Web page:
He says, "Curt has been in the Labor Day Parade in Randolph with antique cars and that type of thing. He was always cordial and friendly and would wave and that type of thing."
A regular customer at the local hardware store, polite and friendly are the description from employees there as well and many around town seemed to know him.
Joe Pulver says, "I would have never expected it, not seeing the way he'd come in and present himself. No, I would have never figured that."
But many people who have lived in Randolph all these years tell me they're not surprised by the arrest. They knew Curtis was a suspect initially and while they didn't want to talk on camera today they tell me every time they've seen him for the last 29 years, the murder is something they've thought about.
At his home his son says the assumption of guilt is what this family hopes to avoid.
He adds that whatever did happen 29 years ago had nothing to do with himself, his sister, or his mother, Forbes' wife.
Forbes is currently being held in the Columbia County Jail and is expected to make his first court appearance Monday.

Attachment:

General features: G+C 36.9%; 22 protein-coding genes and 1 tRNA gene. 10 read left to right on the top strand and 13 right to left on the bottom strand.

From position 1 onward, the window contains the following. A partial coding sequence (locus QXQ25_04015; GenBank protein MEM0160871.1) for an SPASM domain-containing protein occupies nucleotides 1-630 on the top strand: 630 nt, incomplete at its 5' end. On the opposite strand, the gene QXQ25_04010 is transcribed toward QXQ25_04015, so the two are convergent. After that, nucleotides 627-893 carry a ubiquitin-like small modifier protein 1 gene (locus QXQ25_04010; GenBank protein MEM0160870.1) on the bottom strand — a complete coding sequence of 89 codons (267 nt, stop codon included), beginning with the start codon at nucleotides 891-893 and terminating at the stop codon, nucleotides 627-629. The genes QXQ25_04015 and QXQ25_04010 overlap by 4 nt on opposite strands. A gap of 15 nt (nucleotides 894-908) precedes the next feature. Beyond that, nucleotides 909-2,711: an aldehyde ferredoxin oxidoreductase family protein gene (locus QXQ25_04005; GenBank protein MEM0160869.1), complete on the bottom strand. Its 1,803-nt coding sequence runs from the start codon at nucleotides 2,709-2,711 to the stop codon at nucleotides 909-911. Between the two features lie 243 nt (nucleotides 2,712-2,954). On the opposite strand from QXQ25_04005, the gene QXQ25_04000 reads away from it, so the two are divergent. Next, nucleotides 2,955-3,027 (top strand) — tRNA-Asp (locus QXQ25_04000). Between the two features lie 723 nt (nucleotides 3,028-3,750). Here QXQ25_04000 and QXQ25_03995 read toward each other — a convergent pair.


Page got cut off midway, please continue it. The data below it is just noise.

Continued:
UPDATED Wednesday, March 25, 2009 --- 11:31 a.m.
Columbia County search warrants obtained by NBC15 News:
On March 12, 1980, the day after the murder of Marilyn McIntyre, McIntyre's husband, Lane, told investigators that Curtis Forbes was one of the few people Marilyn would allow to enter the house, and that Forbes would be the first suspect in his mind.
Based on interviews with friends of Forbes, investigators concluded there was a 90-minute window of time during which Forbes's whereabouts are unaccounted for; when his time frame of events did not match up with that of his girlfriend and her parents.
Investigators believe McIntyre was murdered sometime during that 90-minute window.
In October of 2007, investigators submitted hair samples from the 1980 murder scene to the State Crime Lab for DNA analysis.
It was determined that Forbes was "a possible contributor to the DNA mixture" that was found in the sink of the McIntyre home after the murder.
Yesterday, investigators searched Forbes, and took new DNA samples which will also be tested at the State Crime Lab.